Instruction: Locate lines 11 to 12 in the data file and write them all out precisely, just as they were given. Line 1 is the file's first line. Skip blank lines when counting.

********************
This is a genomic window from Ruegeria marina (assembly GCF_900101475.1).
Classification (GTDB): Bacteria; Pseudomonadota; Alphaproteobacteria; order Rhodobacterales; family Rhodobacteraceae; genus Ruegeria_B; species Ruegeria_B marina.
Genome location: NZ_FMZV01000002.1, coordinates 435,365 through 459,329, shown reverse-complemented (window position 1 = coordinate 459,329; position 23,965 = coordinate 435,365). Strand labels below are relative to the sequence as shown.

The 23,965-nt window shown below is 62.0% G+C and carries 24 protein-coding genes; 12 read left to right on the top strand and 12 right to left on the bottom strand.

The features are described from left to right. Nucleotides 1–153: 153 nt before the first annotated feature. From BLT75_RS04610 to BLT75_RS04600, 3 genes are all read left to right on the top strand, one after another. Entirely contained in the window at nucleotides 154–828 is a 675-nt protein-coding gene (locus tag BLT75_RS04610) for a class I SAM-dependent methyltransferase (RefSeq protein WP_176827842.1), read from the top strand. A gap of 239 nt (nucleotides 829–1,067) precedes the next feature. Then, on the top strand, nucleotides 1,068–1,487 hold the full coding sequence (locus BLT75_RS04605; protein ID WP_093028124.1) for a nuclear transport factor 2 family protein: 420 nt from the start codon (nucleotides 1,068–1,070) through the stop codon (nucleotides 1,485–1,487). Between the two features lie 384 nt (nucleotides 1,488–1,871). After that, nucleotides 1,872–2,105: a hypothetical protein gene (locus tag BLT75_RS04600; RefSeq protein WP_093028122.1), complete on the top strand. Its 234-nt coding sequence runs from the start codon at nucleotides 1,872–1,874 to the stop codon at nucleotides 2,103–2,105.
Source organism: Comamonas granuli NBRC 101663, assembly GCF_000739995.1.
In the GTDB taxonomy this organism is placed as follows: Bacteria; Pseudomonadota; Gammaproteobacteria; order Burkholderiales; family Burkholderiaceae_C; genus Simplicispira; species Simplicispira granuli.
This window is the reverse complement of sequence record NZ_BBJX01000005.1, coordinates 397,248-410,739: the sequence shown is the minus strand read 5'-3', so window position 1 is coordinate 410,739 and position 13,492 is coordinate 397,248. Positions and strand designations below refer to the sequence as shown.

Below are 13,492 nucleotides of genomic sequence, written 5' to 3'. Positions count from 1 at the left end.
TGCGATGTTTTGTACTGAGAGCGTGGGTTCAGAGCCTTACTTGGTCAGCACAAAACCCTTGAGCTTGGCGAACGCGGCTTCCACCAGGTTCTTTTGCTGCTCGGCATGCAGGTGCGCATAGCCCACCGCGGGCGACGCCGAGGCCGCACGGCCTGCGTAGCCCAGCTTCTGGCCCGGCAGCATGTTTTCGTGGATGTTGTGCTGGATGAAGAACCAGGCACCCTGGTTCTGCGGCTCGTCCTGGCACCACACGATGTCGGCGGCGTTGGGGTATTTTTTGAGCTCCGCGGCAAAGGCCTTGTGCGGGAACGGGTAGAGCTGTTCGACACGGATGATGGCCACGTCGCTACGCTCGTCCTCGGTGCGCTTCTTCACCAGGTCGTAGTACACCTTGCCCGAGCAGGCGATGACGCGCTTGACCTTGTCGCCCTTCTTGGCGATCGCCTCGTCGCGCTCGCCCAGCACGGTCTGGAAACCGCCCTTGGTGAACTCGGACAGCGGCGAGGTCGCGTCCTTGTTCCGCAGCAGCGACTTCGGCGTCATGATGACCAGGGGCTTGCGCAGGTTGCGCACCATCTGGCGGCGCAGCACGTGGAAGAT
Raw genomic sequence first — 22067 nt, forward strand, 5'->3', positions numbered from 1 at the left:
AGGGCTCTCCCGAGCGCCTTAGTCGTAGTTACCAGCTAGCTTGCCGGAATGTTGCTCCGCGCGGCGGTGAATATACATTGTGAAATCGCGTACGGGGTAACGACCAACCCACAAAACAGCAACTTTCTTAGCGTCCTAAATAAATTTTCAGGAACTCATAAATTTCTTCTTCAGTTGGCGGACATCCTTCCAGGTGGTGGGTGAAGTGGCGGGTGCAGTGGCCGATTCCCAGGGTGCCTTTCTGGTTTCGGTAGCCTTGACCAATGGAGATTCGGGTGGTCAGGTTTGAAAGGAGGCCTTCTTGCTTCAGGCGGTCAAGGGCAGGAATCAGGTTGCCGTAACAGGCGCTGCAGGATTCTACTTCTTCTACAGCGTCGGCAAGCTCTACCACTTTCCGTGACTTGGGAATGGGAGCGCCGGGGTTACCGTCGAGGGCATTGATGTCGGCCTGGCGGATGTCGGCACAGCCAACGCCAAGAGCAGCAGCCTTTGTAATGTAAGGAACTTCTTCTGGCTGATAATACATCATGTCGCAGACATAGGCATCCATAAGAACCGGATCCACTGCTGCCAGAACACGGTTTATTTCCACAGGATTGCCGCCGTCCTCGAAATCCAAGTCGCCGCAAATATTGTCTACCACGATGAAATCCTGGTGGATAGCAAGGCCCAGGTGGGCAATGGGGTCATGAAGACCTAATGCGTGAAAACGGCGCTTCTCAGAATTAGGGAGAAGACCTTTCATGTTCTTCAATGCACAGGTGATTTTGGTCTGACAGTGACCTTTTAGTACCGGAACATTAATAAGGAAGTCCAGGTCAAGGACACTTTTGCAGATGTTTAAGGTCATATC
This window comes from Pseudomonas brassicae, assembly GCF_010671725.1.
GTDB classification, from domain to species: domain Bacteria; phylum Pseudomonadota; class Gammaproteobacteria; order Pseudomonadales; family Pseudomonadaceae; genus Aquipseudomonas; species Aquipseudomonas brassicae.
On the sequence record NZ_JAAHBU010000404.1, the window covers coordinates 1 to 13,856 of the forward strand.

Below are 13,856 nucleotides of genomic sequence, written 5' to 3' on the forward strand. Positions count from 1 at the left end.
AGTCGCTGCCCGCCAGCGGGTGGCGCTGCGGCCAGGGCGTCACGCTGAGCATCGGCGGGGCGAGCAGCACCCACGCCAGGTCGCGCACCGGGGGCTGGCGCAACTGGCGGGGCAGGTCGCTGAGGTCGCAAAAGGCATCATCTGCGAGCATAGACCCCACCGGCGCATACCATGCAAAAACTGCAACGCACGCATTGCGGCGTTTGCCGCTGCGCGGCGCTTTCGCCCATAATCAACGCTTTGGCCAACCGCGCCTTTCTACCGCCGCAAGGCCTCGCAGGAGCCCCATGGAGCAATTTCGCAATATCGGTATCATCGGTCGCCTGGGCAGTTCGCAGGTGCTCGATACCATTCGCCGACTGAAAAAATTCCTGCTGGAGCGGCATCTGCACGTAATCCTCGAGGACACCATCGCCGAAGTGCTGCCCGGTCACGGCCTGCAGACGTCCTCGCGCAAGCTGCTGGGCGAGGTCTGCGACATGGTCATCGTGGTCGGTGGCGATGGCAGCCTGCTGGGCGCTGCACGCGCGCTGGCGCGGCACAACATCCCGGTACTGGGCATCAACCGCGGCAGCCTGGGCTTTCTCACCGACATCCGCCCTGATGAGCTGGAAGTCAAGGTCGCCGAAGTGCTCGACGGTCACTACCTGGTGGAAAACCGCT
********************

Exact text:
Raw genomic sequence first — 22067 nt, forward strand, 5'->3', positions numbered from 1 at the left:
AGGGCTCTCCCGAGCGCCTTAGTCGTAGTTACCAGCTAGCTTGCCGGAATGTTGCTCCGCGCGGCGGTGAATATACATTGTGAAATCGCGTACGGGGTAACGACCAACCCACAAAACAGCAACTTTCTTAGCGTCCTAAATAAATTTTCAGGAACTCATAAATTTCTTCTTCAGTTGGCGGACATCCTTCCAGGTGGTGGGTGAAGTGGCGGGTGCAGTGGCCGATTCCCAGGGTGCCTTTCTGGTTTCGGTAGCCTTGACCAATGGAGATTCGGGTGGTCAGGTTTGAAAGGAGGCCTTCTTGCTTCAGGCGGTCAAGGGCAGGAATCAGGTTGCCGTAACAGGCGCTGCAGGATTCTACTTCTTCTACAGCGTCGGCAAGCTCTACCACTTTCCGTGACTTGGGAATGGGAGCGCCGGGGTTACCGTCGAGGGCATTGATGTCGGCCTGGCGGATGTCGGCACAGCCAACGCCAAGAGCAGCAGCCTTTGTAATGTAAGGAACTTCTTCTGGCTGATAATACATCATGTCGCAGACATAGGCATCCATAAGAACCGGATCCACTGCTGCCAGAACACGGTTTATTTCCACAGGATTGCCGCCGTCCTCGAAATCCAAGTCGCCGCAAATATTGTCTACCACGATGAAATCCTGGTGGATAGCAAGGCCCAGGTGGGCAATGGGGTCATGAAGACCTAATGCGTGAAAACGGCGCTTCTCAGAATTAGGGAGAAGACCTTTCATGTTCTTCAATGCACAGGTGATTTTGGTCTGACAGTGACCTTTTAGTACCGGAACATTAATAAGGAAGTCCAGGTCAAGGACACTTTTGCAGATGTTTAAGGTCATATC